SARAH C. OGDENLaboratory-grown human neural progenitor cells, which can give rise to the kind of neurons and glia found in the brain, can be infected and killed by a strain of Zika virus, according to a report published today (March 4) in Cell Stem Cell. The study, albeit preliminary, offers the first suggestion of how Zika infection of pregnant women might lead to microcephaly in their babies.
“The study demonstrates that human neuron-like cells can be infected with Zika virus and that infection leads to death and reduced growth of the infected cells,” said microbiologist and immunologist Andrew Pekosz of Johns Hopkins University who was not involved in the study. “This is important because this may be a way to study the damage induced directly by infection.”
The number of infants born with microcephaly—a neurological...
Neurologist and neuroscientist Guo-li Ming of Johns Hopkins School of Medicine is an expert in human brain development and mental disorders. Because analyzing actual human brain development is practically impossible, she uses human neural progenitor cells derived from induced pluripotent stem cells (iPSCs) as a model system.
On hearing about the Zika-microcephaly crisis in Brazil, Ming realized she had a unique opportunity to examine whether human neural progenitor cells might be susceptible to infection. Partnering with scientists at Florida State University who study Zika virus, Ming’s team inoculated the neural progenitors as well as human iPSCs, embryonic stem cells and immature neurons and compared the extent of the resulting infections. While less than 20 percent of the iPSCs, embryonic stem cells and neurons became infected, the infection of the neural progenitors was “really striking,” said Ming. Up to 90 percent of the cells contained the virus and “what is a bit scary to us,” she said, “is that we found these progenitor cells can actually spit out more virus”—with the potential to infect yet more progenitor cells.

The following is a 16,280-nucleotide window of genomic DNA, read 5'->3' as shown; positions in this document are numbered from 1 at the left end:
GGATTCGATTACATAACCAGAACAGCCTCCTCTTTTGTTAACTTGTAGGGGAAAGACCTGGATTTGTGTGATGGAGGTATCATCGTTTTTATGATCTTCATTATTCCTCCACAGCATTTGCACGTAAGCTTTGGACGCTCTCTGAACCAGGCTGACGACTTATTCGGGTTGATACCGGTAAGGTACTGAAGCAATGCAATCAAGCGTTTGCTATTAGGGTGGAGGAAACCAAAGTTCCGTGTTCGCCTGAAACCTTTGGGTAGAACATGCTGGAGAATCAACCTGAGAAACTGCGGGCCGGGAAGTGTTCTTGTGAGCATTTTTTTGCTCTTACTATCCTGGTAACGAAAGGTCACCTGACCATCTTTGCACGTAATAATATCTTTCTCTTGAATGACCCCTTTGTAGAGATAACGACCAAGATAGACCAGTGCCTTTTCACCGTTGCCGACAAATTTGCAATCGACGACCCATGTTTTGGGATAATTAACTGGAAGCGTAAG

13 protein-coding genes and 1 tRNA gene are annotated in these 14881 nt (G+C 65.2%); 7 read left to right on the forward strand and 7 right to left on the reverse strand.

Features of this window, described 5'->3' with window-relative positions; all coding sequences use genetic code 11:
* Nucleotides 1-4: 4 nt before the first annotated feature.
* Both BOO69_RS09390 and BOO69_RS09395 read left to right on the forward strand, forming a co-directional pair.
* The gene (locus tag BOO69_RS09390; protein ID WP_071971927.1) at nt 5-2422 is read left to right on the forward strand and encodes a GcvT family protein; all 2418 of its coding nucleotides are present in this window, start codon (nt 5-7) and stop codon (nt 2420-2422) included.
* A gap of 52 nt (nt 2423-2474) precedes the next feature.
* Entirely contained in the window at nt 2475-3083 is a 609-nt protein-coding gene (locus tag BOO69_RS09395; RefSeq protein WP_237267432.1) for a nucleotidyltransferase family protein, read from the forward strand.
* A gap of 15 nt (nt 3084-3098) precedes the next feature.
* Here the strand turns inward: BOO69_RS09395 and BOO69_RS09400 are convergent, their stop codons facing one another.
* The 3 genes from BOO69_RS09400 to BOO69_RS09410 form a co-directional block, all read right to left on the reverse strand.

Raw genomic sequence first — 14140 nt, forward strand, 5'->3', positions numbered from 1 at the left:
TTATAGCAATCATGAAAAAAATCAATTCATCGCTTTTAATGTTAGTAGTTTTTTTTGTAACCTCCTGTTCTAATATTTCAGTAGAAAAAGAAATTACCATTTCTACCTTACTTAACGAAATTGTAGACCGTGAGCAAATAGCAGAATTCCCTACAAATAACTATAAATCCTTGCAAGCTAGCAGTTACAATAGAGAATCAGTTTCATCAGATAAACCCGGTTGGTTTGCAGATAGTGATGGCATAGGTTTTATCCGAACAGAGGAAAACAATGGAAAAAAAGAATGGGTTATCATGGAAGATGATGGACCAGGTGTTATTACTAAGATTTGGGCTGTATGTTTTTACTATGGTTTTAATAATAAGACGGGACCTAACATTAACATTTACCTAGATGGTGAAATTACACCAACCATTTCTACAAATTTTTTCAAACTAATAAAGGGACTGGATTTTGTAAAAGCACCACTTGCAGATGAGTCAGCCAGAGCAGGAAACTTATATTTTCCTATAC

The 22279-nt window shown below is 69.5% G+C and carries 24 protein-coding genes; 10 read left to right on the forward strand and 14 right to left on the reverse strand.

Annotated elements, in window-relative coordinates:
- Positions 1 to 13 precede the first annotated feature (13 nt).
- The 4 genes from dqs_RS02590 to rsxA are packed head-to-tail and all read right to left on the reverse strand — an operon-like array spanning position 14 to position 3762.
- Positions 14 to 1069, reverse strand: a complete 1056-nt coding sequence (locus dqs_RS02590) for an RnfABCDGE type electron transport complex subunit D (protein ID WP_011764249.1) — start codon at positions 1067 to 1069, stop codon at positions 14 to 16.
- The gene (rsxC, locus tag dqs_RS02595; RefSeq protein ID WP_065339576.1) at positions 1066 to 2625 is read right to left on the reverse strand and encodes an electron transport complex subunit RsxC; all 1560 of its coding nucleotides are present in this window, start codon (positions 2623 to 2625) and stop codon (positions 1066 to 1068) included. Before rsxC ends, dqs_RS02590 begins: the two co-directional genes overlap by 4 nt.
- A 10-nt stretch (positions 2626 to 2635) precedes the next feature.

Ming and colleagues showed that infection of the progenitors either killed the cells or slowed their proliferation significantly.
Neural progenitors “give rise to the larger population of neurons and glial cells of the brain,” Ming said. “So if they are infected and they die or have retarded growth we think that could have an impact on the neurons they will produce.” As yet, however, the team has no evidence for how such infection might affect brain development.
“These laboratory findings may begin to unearth some possible mechanisms by which Zika virus infects and damages brain tissue,” said virologist Ian Mackay of the University of Queensland in Brisbane, Australia, who did not participate in the research. “But they are one step on a long path to understanding the mechanism in humans and should be considered with care and in context.”
For one thing, he said, the virus strain used in the study differs to the one responsible for the ongoing outbreak in Latin America. “It is unclear whether this lab virus still behaves in the same way as do Zika viruses currently circulating in Brazilian mosquitoes and infected humans,” he said. Mackay added that the iPSC-derived neural cells grown in culture “may not yield infection results that accurately reflect disease processes in humans.”
To gain a better understanding of potential disease mechanism, Ming’s team plans to examine whether the infected neural progenitor cells lead to abnormal development of brain organoids—cultured mini brains derived from human iPSCs. “But still this won’t tell you directly if that’s what’s happening during pregnancies,” she said, “Ultimately, that evidence has to come from the clinic.”
Indeed, agreed Mackay, “much work remains to be done to understand whether Zika virus is capable of causing the diseases or diagnoses with which it is being presumptively associated.”
H. Tang et al., “Zika virus infects human cortical neural precursors and attenuates their growth,” Cell Stem Cell, doi:10.1016/j.stem.2016.02.016, 2016.